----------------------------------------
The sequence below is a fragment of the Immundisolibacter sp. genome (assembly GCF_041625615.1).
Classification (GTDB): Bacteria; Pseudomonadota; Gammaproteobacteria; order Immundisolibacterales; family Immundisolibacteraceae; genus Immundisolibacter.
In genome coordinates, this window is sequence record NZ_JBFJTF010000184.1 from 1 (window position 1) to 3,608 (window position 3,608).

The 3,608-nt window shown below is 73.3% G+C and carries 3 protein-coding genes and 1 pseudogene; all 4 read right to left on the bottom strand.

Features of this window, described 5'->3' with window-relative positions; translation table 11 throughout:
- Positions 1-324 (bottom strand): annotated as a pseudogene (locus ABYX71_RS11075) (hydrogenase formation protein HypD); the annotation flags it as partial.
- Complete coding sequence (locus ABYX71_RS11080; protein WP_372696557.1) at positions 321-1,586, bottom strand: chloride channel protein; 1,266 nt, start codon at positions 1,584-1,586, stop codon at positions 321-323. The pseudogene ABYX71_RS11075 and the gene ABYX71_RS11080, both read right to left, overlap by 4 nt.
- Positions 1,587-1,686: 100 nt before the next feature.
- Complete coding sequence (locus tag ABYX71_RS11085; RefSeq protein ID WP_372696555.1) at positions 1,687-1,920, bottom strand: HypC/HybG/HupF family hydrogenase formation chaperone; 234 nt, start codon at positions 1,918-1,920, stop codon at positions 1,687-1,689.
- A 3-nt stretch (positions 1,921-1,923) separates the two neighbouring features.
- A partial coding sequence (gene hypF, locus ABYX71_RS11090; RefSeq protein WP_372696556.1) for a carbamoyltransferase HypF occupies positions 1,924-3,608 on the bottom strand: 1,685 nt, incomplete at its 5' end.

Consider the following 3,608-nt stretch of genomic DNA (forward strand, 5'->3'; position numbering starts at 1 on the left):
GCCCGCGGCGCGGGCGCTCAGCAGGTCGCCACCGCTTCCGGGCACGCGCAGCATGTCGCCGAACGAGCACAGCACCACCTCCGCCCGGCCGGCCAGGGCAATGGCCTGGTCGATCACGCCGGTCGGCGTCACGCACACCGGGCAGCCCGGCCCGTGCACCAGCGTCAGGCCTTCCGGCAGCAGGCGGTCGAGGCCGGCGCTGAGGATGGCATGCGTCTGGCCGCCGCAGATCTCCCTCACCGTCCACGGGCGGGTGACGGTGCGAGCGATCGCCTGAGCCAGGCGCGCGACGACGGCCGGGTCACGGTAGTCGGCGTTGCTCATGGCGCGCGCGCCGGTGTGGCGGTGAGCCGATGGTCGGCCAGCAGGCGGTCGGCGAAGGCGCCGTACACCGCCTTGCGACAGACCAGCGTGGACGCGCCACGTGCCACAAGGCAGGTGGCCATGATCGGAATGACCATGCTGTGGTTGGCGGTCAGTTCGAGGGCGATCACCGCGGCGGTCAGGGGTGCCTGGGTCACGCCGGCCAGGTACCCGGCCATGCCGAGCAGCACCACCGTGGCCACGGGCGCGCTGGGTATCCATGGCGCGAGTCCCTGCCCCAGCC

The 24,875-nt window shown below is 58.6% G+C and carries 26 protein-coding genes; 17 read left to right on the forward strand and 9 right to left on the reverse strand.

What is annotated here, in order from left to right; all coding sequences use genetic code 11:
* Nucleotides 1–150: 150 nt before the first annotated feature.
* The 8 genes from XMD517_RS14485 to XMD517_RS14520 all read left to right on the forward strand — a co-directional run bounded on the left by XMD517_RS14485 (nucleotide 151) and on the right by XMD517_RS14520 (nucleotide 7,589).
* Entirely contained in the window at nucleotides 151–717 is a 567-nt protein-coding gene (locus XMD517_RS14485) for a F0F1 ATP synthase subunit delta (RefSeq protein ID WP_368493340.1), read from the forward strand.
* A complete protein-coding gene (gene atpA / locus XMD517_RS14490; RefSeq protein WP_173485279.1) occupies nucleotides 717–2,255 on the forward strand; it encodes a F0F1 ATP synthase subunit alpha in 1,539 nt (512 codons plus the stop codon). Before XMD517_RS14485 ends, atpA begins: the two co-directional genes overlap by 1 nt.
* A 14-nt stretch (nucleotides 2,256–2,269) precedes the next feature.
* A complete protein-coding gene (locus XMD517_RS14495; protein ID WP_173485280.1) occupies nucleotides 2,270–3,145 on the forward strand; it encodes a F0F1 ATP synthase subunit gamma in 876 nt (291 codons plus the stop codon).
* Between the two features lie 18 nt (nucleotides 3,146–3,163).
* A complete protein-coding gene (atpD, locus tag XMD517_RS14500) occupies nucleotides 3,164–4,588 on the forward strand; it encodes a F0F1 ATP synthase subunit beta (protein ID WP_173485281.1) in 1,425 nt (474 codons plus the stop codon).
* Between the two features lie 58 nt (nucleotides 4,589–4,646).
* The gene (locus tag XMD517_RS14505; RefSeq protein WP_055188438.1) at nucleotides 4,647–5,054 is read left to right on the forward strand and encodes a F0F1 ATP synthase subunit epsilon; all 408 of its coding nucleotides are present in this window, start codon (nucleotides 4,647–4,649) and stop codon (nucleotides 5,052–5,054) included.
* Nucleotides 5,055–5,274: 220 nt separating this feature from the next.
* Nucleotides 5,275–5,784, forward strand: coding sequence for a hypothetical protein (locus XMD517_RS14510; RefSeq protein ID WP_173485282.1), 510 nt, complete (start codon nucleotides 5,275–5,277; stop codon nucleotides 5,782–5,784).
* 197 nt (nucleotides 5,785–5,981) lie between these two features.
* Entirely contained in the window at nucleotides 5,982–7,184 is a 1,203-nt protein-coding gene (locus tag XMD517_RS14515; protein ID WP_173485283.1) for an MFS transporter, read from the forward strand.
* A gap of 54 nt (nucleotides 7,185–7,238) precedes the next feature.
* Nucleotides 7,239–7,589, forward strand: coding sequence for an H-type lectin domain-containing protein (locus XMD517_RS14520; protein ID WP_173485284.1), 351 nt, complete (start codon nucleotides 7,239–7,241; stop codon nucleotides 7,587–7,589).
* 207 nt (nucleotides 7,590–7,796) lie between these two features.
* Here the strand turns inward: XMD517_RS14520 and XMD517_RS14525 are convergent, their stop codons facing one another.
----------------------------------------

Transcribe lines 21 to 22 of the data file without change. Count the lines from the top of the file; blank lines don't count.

* A complete protein-coding gene (locus XMD517_RS14495; protein ID WP_173485280.1) occupies nucleotides 2,270–3,145 on the forward strand; it encodes a F0F1 ATP synthase subunit gamma in 876 nt (291 codons plus the stop codon).
* Between the two features lie 18 nt (nucleotides 3,146–3,163).